It seems so obvious now. Why didn’t I trust myself? What was I thinking?
I beat myself up a little bit more over this because she is not my first baby, she’s the second. Shouldn’t I know what I’m doing by now? (These are not especially supportive thoughts I’m having…)
Night-time parenting is not my strong suit. I’m a bit stingy when it comes to losing sleep. I really enjoy resting, feel better physically & I parent better with enough sleep. So the first year of a new baby’s life, I drink a LOT of coffee.
My husband and I chose to share sleep with our kids. We had a co-sleeper (side car) for a while and then shared our king-size bed and used a safety rail. This meant I didn’t have to get out of bed, walk down a long hallway to the other side of the house and sit in a chair half the night to feed my baby. And that helped a lot when it came to sleeping. It also gave great cuddle time and closeness that I enjoyed.
Sometime after her first birthday, I got tired of the constant night feedings and we reduced, reduced, and finally night-weaned. It was difficult having her in the bed, wanting to nurse, when I wanted to sleep. We talked it over, borrowed a crib and moved her to her own room. This made for much better sleep for me generally, but not so much for dh. Now that I wasn’t offering the goods, she just got mad when she saw me at night. Basically, it worked out that I did nighttime parenting the first year and then it was his turn.
Side-note: I try very hard (with limited success) to NOT tell him how to do things. He should have the opportunity to figure out what works for him and go with what feels right. I don’t want less for myself, so I worked within this guideline, unless/until crying drove me crazy. I can’t stand to listen to my kids cry. I just think I should always be able to help.
And THAT is what makes this whole mess such an insane experiment.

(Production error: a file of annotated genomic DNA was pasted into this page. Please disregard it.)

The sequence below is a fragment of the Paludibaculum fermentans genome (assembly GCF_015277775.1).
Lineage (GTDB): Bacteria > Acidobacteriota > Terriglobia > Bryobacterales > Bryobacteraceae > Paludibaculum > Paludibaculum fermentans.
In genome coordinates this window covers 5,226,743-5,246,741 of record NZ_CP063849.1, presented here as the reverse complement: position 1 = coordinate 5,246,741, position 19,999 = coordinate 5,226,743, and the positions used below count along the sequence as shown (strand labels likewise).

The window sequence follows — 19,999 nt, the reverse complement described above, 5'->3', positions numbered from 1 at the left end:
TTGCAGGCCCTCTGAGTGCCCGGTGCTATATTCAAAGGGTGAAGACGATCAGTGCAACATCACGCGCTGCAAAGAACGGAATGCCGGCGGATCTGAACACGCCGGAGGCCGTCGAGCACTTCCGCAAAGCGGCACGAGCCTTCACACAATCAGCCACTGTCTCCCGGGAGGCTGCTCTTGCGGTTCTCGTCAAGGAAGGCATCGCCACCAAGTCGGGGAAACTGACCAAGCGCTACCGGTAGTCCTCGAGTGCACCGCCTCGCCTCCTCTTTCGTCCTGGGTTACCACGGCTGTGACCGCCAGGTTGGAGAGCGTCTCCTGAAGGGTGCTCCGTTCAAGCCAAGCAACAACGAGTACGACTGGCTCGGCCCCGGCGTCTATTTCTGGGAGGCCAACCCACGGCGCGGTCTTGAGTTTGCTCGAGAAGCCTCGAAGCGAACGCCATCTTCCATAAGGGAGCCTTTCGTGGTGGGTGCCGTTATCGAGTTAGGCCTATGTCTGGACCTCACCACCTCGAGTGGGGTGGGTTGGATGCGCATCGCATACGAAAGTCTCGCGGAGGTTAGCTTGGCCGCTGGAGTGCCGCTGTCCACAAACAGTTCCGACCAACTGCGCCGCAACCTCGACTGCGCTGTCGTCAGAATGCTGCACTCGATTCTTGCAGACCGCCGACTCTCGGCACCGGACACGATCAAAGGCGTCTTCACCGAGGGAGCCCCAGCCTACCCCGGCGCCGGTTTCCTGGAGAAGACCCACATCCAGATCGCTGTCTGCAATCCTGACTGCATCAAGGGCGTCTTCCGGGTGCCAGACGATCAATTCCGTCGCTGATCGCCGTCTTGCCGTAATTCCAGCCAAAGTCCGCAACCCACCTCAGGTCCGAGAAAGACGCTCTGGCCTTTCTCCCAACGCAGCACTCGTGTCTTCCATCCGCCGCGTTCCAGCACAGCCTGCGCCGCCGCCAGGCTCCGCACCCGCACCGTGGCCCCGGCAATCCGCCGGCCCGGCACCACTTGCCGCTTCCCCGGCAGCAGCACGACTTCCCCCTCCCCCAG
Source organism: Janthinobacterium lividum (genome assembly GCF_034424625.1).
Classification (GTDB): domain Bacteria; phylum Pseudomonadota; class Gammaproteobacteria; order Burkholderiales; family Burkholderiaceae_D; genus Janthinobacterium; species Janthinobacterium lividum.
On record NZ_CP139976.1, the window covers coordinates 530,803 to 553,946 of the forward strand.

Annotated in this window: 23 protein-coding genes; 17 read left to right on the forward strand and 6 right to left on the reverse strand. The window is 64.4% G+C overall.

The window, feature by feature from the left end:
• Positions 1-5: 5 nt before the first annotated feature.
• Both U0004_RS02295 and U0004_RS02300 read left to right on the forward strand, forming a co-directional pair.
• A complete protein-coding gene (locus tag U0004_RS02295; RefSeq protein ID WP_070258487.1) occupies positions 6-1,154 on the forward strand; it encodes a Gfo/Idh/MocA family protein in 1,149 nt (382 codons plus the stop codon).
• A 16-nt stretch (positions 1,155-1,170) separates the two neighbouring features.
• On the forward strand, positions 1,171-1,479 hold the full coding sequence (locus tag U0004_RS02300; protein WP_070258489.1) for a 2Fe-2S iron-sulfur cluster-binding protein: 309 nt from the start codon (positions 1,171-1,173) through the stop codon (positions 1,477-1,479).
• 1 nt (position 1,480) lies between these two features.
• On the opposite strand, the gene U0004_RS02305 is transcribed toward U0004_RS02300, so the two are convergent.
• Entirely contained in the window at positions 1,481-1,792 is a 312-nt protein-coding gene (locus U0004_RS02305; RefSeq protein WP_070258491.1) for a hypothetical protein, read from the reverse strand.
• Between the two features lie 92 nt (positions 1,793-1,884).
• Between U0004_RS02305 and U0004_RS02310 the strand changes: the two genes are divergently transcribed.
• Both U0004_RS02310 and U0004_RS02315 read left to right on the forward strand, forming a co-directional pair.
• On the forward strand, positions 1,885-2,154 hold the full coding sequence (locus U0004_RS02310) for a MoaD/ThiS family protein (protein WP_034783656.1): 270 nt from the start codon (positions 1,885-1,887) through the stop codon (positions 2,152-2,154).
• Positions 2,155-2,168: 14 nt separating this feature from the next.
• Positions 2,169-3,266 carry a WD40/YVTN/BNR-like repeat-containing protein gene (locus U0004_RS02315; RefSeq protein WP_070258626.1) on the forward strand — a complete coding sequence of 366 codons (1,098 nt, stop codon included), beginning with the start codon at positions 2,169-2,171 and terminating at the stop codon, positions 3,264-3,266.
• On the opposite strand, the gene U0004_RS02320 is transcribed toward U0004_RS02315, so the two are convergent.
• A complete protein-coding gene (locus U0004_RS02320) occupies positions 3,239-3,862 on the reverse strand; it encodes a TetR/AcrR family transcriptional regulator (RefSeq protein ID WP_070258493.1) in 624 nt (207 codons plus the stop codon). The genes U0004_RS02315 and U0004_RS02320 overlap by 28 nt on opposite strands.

At about 18 months, night-waking became more frequent (or just more noticeable because we were now walking down the hallway each time) and we had tried so many things that weren’t working. Somewhere I confessed how badly things were going to friends and was offered ideas and advice that I really needed at the time. I wanted external validation, assurance, comfort, relief. I wanted my baby to feel better, to be better, to sleep better. I wanted me to sleep better too.
I borrowed a book, followed the technique, even though it felt horrible at the time. I was assured by the book and the friends who had tried it that it was temporary and everything would work great, if I did my part.
I forgot to listen to my heart. I forgot that each baby is a person, unique and different from any other. I forgot to allow for her food sensitivities, only superficially considering their place in sleep problems. Simply put, I made a mistake.
The nights of crying stopped for a while, only to return with a vengeance. Now she didn’t trust me to comfort her and would cry and scream in my arms, on the floor, in her bed. She wanted comfort, but didn’t trust me to give it. And she was right. I had left her to cry. And even when I was there using the other technique, I didn’t provide what she asked for. I forgot that babies need their mama’s and that there’s no special age at which that isn’t true.
So dh and I have made a decision to actively remedy our mistake. We’re taking turns spending each night at bedtime with her, staying until she is asleep. Holding her through the crying and telling her it’s ok to cry, we’ll be there, that I’ll hold her until she’s ready to lay down, that I’m not leaving her for anything. I will show her I am trustworthy. Last night she slept in our bed most of the night. And you know what? It was really wonderful having her cuddled close.
The changes we are making are already showing results with her behavior during the day, and more cuddle time too. I’m feeling more connected and enjoying both girls more. It’s a difficult bedtime, and takes about an hour each night. But my relationship with my daughter is worth an extra hour.
I don’t know when I forgot that it’s ok for babies to need their parents-even at night. But I’m glad I remembered. I’m glad that I trust myself enough to make choices that are a good fit for us.
ALL parents deserve to embrace their confidence in making choices that work for their family, whether the ideas come from a book or not.